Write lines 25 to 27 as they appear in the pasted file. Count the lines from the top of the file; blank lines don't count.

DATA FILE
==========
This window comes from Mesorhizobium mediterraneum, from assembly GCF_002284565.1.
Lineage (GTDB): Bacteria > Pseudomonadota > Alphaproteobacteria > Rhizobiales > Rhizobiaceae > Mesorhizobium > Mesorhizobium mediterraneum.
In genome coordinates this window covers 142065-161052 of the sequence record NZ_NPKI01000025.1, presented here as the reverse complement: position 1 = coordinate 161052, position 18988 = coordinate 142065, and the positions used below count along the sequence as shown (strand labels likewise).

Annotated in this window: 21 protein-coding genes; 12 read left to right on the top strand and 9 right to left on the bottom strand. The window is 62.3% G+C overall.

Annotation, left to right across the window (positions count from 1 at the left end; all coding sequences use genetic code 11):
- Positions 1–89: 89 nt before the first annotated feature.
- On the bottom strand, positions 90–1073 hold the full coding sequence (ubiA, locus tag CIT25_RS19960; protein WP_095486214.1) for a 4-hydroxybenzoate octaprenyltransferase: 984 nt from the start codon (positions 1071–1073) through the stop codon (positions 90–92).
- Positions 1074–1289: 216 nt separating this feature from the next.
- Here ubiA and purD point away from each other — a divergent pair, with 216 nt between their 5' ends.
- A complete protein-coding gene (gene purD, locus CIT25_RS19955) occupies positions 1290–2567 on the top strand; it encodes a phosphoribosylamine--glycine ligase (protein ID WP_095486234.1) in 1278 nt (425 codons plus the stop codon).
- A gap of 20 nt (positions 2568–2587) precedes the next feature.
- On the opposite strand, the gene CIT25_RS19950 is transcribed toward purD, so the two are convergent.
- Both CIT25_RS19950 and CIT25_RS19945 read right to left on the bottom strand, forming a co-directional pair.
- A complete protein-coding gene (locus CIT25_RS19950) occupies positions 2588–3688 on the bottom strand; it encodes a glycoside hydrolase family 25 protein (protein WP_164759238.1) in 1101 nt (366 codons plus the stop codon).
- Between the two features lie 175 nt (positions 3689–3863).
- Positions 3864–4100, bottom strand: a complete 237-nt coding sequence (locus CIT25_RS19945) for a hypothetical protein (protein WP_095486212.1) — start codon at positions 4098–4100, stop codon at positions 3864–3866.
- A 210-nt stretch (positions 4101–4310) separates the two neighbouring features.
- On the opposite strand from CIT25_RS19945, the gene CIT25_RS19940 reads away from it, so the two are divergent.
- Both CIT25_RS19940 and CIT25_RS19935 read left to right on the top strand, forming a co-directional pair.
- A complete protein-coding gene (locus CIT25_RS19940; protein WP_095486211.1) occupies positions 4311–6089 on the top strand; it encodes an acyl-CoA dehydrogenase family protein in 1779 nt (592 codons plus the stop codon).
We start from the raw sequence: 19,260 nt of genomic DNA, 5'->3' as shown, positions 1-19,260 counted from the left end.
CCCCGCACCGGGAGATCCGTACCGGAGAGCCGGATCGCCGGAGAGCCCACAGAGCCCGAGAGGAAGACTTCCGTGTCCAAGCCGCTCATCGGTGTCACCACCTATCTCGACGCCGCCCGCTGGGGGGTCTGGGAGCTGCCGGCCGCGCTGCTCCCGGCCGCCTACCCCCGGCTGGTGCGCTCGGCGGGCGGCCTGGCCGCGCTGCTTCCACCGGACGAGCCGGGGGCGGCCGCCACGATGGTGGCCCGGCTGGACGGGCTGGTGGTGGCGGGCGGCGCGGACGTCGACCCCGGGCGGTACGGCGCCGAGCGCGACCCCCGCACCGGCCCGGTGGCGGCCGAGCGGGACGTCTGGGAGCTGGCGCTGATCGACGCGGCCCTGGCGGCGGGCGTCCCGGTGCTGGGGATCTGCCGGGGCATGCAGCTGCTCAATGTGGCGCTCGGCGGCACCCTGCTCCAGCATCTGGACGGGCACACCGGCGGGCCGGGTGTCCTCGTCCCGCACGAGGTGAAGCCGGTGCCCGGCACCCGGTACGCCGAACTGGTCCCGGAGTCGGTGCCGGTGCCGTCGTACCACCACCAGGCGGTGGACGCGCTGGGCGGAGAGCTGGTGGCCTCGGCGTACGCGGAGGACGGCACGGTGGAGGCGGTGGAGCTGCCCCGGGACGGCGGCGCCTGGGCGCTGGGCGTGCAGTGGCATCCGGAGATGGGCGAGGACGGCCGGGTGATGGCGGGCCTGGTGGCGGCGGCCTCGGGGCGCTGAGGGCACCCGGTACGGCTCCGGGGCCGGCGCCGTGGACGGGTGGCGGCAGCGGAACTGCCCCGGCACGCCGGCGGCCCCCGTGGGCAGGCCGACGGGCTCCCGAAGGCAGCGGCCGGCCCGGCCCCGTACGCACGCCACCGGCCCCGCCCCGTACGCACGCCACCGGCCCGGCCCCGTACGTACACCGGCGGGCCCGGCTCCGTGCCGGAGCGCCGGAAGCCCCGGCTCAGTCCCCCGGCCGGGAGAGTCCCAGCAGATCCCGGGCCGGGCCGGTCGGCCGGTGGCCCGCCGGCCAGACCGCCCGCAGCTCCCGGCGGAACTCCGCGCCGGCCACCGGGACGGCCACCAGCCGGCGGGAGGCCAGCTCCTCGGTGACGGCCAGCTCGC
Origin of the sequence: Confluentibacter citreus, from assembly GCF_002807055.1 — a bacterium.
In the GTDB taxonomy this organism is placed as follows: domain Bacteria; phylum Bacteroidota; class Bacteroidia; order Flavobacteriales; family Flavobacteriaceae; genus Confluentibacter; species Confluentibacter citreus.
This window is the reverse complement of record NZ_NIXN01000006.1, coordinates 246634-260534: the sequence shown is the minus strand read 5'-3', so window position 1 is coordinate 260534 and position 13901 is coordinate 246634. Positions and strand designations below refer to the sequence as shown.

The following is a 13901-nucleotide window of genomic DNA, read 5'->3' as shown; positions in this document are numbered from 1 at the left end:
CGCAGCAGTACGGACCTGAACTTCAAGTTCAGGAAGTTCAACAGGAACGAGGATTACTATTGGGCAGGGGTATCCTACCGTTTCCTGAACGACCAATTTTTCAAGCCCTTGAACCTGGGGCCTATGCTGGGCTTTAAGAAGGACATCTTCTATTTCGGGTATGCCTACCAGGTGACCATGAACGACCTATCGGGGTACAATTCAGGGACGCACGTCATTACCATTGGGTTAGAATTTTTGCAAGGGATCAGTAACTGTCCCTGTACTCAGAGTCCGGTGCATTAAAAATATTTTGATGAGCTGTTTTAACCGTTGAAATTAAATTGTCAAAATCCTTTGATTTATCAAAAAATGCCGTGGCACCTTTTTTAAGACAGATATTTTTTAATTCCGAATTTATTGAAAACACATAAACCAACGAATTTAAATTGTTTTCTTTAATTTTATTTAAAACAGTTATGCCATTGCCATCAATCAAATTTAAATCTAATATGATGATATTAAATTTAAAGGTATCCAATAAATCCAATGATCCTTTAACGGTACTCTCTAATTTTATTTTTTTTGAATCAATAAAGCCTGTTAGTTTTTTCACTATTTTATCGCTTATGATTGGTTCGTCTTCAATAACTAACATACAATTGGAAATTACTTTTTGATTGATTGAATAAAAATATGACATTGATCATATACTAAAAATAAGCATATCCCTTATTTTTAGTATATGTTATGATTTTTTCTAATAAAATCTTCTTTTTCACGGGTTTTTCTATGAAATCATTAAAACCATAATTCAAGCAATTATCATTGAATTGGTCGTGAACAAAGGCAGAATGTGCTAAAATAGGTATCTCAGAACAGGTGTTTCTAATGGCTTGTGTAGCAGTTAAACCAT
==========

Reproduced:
This window is the reverse complement of record NZ_NIXN01000006.1, coordinates 246634-260534: the sequence shown is the minus strand read 5'-3', so window position 1 is coordinate 260534 and position 13901 is coordinate 246634. Positions and strand designations below refer to the sequence as shown.

The following is a 13901-nucleotide window of genomic DNA, read 5'->3' as shown; positions in this document are numbered from 1 at the left end:
CGCAGCAGTACGGACCTGAACTTCAAGTTCAGGAAGTTCAACAGGAACGAGGATTACTATTGGGCAGGGGTATCCTACCGTTTCCTGAACGACCAATTTTTCAAGCCCTTGAACCTGGGGCCTATGCTGGGCTTTAAGAAGGACATCTTCTATTTCGGGTATGCCTACCAGGTGACCATGAACGACCTATCGGGGTACAATTCAGGGACGCACGTCATTACCATTGGGTTAGAATTTTTGCAAGGGATCAGTAACTGTCCCTGTACTCAGAGTCCGGTGCATTAAAAATATTTTGATGAGCTGTTTTAACCGTTGAAATTAAATTGTCAAAATCCTTTGATTTATCAAAAAATGCCGTGGCACCTTTTTTAAGACAGATATTTTTTAATTCCGAATTTATTGAAAACACATAAACCAACGAATTTAAATTGTTTTCTTTAATTTTATTTAAAACAGTTATGCCATTGCCATCAATCAAATTTAAATCTAATATGATGATATTAAATTTAAAGGTATCCAATAAATCCAATGATCCTTTAACGGTACTCTCTAATTTTATTTTTTTTGAATCAATAAAGCCTGTTAGTTTTTTCACTATTTTATCGCTTATGATTGGTTCGTCTTCAATAACTAACATACAATTGGAAATTACTTTTTGATTGATTGAATAAAAATATGACATTGATCATATACTAAAAATAAGCATATCCCTTATTTTTAGTATATGTTATGATTTTTTCTAATAAAATCTTCTTTTTCACGGGTTTTTCTATGAAATCATTAAAACCATAATTCAAGCAATTATCATTGAATTGGTCGTGAACAAAGGCAGAATGTGCTAAAATAGGTATCTCAGAACAGGTGTTTCTAATGGCTTGTGTAGCAGTTAAACCAT